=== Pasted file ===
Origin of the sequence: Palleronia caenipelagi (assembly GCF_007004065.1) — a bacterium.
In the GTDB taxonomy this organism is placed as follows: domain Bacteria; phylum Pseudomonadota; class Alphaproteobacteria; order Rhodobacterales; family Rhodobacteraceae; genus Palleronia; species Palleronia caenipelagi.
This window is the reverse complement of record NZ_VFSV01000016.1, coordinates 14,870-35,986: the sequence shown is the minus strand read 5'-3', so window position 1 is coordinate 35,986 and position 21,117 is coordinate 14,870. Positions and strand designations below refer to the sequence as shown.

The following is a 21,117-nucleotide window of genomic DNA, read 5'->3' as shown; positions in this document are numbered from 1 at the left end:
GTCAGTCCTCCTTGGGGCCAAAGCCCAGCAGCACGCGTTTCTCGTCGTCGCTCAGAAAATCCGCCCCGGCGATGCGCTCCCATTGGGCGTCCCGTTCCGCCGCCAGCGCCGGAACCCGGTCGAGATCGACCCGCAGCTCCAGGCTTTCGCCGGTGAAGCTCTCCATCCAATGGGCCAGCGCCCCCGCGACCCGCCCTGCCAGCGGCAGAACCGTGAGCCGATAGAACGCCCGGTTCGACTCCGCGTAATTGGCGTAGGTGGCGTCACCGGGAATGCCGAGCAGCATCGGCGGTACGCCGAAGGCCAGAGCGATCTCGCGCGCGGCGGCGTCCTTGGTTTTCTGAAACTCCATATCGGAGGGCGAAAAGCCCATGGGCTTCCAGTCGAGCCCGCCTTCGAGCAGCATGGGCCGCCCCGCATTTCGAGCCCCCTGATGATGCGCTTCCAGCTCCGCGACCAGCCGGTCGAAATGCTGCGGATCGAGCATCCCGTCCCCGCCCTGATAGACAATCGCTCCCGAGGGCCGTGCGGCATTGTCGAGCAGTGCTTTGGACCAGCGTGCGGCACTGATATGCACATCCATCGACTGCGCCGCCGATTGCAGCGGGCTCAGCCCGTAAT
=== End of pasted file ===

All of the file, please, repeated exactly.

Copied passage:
Origin of the sequence: Palleronia caenipelagi (assembly GCF_007004065.1) — a bacterium.
In the GTDB taxonomy this organism is placed as follows: domain Bacteria; phylum Pseudomonadota; class Alphaproteobacteria; order Rhodobacterales; family Rhodobacteraceae; genus Palleronia; species Palleronia caenipelagi.
This window is the reverse complement of record NZ_VFSV01000016.1, coordinates 14,870-35,986: the sequence shown is the minus strand read 5'-3', so window position 1 is coordinate 35,986 and position 21,117 is coordinate 14,870. Positions and strand designations below refer to the sequence as shown.

The following is a 21,117-nucleotide window of genomic DNA, read 5'->3' as shown; positions in this document are numbered from 1 at the left end:
GTCAGTCCTCCTTGGGGCCAAAGCCCAGCAGCACGCGTTTCTCGTCGTCGCTCAGAAAATCCGCCCCGGCGATGCGCTCCCATTGGGCGTCCCGTTCCGCCGCCAGCGCCGGAACCCGGTCGAGATCGACCCGCAGCTCCAGGCTTTCGCCGGTGAAGCTCTCCATCCAATGGGCCAGCGCCCCCGCGACCCGCCCTGCCAGCGGCAGAACCGTGAGCCGATAGAACGCCCGGTTCGACTCCGCGTAATTGGCGTAGGTGGCGTCACCGGGAATGCCGAGCAGCATCGGCGGTACGCCGAAGGCCAGAGCGATCTCGCGCGCGGCGGCGTCCTTGGTTTTCTGAAACTCCATATCGGAGGGCGAAAAGCCCATGGGCTTCCAGTCGAGCCCGCCTTCGAGCAGCATGGGCCGCCCCGCATTTCGAGCCCCCTGATGATGCGCTTCCAGCTCCGCGACCAGCCGGTCGAAATGCTGCGGATCGAGCATCCCGTCCCCGCCCTGATAGACAATCGCTCCCGAGGGCCGTGCGGCATTGTCGAGCAGTGCTTTGGACCAGCGTGCGGCACTGATATGCACATCCATCGACTGCGCCGCCGATTGCAGCGGGCTCAGCCCGTAAT